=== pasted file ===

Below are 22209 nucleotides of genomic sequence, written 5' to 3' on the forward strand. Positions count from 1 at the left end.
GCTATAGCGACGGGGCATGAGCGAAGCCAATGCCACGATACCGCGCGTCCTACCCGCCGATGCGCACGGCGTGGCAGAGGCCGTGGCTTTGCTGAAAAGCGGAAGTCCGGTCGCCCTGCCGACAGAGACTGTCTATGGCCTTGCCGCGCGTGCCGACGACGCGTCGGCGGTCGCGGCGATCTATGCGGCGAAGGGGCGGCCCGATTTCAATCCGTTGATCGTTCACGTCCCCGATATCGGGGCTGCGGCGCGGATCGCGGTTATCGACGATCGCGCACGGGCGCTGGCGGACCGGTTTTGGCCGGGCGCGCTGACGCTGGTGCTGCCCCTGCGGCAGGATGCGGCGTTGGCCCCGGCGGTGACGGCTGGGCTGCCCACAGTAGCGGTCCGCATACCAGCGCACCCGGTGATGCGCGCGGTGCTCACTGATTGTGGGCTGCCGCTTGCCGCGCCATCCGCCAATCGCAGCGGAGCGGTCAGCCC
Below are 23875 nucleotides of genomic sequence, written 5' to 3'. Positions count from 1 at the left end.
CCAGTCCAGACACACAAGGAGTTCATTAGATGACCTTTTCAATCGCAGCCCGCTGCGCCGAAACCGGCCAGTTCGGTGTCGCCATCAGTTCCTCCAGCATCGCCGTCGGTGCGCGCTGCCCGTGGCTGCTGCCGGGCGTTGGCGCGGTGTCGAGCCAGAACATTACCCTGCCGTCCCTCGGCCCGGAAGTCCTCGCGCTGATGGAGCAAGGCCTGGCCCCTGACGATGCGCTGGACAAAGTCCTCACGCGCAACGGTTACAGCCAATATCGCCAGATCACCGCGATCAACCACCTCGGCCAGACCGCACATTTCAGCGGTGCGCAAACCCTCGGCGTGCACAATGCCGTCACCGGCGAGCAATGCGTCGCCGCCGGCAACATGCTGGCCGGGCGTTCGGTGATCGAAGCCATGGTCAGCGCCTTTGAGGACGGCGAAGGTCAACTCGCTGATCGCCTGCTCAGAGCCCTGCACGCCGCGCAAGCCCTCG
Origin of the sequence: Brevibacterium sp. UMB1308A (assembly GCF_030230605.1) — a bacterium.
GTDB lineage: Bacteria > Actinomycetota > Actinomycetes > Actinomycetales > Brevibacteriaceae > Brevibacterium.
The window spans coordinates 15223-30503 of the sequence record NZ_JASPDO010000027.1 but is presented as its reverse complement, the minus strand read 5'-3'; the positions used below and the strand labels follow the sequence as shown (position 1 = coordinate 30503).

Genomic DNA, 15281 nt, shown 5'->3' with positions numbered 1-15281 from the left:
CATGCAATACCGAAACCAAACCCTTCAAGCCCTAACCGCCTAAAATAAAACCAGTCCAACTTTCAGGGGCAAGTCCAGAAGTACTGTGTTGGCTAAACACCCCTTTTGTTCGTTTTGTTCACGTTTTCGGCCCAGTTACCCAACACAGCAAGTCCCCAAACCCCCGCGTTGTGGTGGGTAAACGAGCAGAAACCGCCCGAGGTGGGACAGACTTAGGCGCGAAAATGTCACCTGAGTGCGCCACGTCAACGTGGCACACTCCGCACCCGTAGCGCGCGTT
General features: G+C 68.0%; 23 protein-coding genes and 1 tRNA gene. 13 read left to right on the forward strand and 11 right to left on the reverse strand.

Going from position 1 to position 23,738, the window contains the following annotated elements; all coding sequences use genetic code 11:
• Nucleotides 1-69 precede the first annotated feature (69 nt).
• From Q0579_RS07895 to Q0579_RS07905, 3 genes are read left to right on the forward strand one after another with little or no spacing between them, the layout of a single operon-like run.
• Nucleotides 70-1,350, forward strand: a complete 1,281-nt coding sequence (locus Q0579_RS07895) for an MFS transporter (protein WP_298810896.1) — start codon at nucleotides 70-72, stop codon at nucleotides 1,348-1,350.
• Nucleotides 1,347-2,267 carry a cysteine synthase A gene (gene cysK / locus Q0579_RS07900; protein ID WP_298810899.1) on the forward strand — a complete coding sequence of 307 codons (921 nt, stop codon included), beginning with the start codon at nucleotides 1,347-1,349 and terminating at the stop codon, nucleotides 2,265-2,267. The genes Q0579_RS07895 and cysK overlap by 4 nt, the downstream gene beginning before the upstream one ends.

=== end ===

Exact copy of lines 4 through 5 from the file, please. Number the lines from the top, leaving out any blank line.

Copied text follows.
CCAGTCCAGACACACAAGGAGTTCATTAGATGACCTTTTCAATCGCAGCCCGCTGCGCCGAAACCGGCCAGTTCGGTGTCGCCATCAGTTCCTCCAGCATCGCCGTCGGTGCGCGCTGCCCGTGGCTGCTGCCGGGCGTTGGCGCGGTGTCGAGCCAGAACATTACCCTGCCGTCCCTCGGCCCGGAAGTCCTCGCGCTGATGGAGCAAGGCCTGGCCCCTGACGATGCGCTGGACAAAGTCCTCACGCGCAACGGTTACAGCCAATATCGCCAGATCACCGCGATCAACCACCTCGGCCAGACCGCACATTTCAGCGGTGCGCAAACCCTCGGCGTGCACAATGCCGTCACCGGCGAGCAATGCGTCGCCGCCGGCAACATGCTGGCCGGGCGTTCGGTGATCGAAGCCATGGTCAGCGCCTTTGAGGACGGCGAAGGTCAACTCGCTGATCGCCTGCTCAGAGCCCTGCACGCCGCGCAAGCCCTCG
Origin of the sequence: Brevibacterium sp. UMB1308A (assembly GCF_030230605.1) — a bacterium.